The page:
As time went by and MTV began to start playing more shows as opposed to music videos, my viewership went down. I began to get involved in other shows on TV and I began to lose interest in music television. Not because I didn’t like the actual videos, but because they were getting more and more difficult to catch on TV. Every time I turned on MTV, there was some other weird show on instead of music videos. Pretty soon it seemed that they only time I was able to watch a lot of videos at one time was at my annual New Years’ Eve party where my friends and I would have on MTV’s Top 100 Videos of the Year countdown.
Apart from that, it had seemed like MTV and I had broken up.
We briefly got back together in the late 1990s when MTV brought back the video countdown with “Total Request Live” (aka TRL). Of course this was during much-needed revival of pop music, and also during the whole Backstreet Boys/’N Sync/Britney/Christina obsession that the world was going through at the moment. Suddenly music videos were hot again, and I watched Carson Daly count down those videos every afternoon during a portion of my college years.
I am so, so guilty.
But even that didn’t last long. TV shows once again took over music television, and even VH-1 was jumping on the reality TV show wagon. So I did what any girl would have done in my situation.
I stopped watching music videos altogether.
Seriously, I went years without seeing a single music video. I didn’t even bother turning the channel to MTV because I knew it wasn’t worth it. It was like the term “music videos” had fallen right out of the dictionary, never to be found again. It didn’t even make sense for MTV to have their annual Music Video Awards anymore because, well, what would they award? Worst impersonation of a music video television channel?
I grew resentful and angry at the MTV I used to know and love.
Luckily now we have something that we didn’t have “back in my day”. The internet. And that means instant access to sites like You Tube, and even the sites for MTV and VH-1 where you can actually chose what you want to see (like music videos!!). And if you have expanded cable TV packages, you also get channels like MTV2 and VH-1 Classic (among others) that tend to play mostly videos. So even if CEO’s MTV and VH-1 aren’t playing the videos, at least their Regional Managers are doing their part to bring the video back to us.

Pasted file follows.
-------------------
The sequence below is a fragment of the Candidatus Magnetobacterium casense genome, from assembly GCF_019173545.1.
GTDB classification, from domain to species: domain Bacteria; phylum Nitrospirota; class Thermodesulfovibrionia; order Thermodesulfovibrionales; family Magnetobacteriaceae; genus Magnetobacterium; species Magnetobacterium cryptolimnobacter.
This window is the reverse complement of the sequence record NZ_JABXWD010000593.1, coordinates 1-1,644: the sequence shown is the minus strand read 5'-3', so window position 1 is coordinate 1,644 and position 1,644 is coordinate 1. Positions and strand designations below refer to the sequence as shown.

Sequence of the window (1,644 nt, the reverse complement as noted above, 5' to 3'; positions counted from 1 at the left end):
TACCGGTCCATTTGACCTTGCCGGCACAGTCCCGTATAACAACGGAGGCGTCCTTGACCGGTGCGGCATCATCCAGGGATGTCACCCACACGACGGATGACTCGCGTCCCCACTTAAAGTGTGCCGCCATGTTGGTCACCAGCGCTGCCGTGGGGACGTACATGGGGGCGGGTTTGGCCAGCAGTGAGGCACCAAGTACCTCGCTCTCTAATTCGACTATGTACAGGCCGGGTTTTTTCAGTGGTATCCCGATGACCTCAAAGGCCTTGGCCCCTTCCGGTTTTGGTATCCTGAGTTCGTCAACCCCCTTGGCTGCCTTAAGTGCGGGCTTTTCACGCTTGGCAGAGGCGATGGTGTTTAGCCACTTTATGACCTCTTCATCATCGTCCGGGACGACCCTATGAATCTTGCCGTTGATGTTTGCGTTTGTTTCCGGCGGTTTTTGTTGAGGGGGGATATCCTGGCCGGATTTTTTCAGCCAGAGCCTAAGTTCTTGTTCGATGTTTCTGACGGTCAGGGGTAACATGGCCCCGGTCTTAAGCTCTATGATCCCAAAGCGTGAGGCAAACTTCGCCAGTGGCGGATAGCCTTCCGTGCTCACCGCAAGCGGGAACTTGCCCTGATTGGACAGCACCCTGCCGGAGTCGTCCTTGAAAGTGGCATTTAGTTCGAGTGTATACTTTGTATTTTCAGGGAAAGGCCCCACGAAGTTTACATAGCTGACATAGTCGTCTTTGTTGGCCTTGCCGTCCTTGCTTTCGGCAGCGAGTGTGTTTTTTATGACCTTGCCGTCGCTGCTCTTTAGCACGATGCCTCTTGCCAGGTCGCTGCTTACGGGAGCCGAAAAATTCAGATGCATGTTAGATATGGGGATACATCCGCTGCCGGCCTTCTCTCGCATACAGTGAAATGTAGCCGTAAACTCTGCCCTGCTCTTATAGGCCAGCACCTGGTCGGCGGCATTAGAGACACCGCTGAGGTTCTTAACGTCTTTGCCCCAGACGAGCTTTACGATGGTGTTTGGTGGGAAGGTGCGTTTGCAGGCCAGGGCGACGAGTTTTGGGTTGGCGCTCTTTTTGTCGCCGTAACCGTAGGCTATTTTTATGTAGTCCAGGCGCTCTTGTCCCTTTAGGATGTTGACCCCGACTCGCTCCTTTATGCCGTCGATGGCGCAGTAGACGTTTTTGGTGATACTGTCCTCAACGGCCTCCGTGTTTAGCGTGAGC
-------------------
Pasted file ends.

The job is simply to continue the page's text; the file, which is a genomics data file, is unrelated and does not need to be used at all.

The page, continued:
I’m dedicating this one to you, MTV.
And recently I’ve discovered an awesome new app for my iPad called Vevo, which is just like Pandora Radio with its playlists, but instead of just songs you get music videos. For instance, I just told my brother (also a music video fan) that this morning I typed in Paula Abdul and got a totally awesome early ’90s dance song video playlist that included Adbul’s “Forever Your Girl”, Martika’s “More Than You Know”, and Jody Watley’s “Real Love” (and then I had to go to work).
The playlists also show you what videos are coming up, and you can actually skip ahead to certain ones if you so chose. The app has thousands of artists to chose from, even people like Amanda Palmer (who my husband and I spent most of last Saturday night watching live perfomances of via Vevo), and it seems the videos are never-ending.
The golden era of MTV may be over, but if you look in the right places, you can still get your music video kicks – and now complete with INSTANT GRATIFICATION. No more sitting around all way waiting for the “Hangin’ Tough” video to come on (that was a very long day).
So here’s to another 30 years of MTV – er, other music video outlets (ovmo?)!
Here’s to OMVO!
And just for fun…here are some other music videos that have stuck in my head over the years…
- “November Rain” – Guns ‘n’ Roses (the church!)
- “Jeremy” – Pearl Jam (the boy!)
- “Smooth Criminal” – Michael Jackson (the lean!)
- “Rush, Rush” – Paula Abdul (the Keanu!)
- “Baby, One More Time” – Britney Spears (the dance!)
- “Janie’s Got a Gun” – Aerosmith (the crime!)
- “Enter Sandman” – Metallica (the head-banging!)
- “Cradle of Love” – Billy Idol (the apartment!)
- “Nothing Compares 2 U” – Sinead O’Connor (the face!)
…and so much more.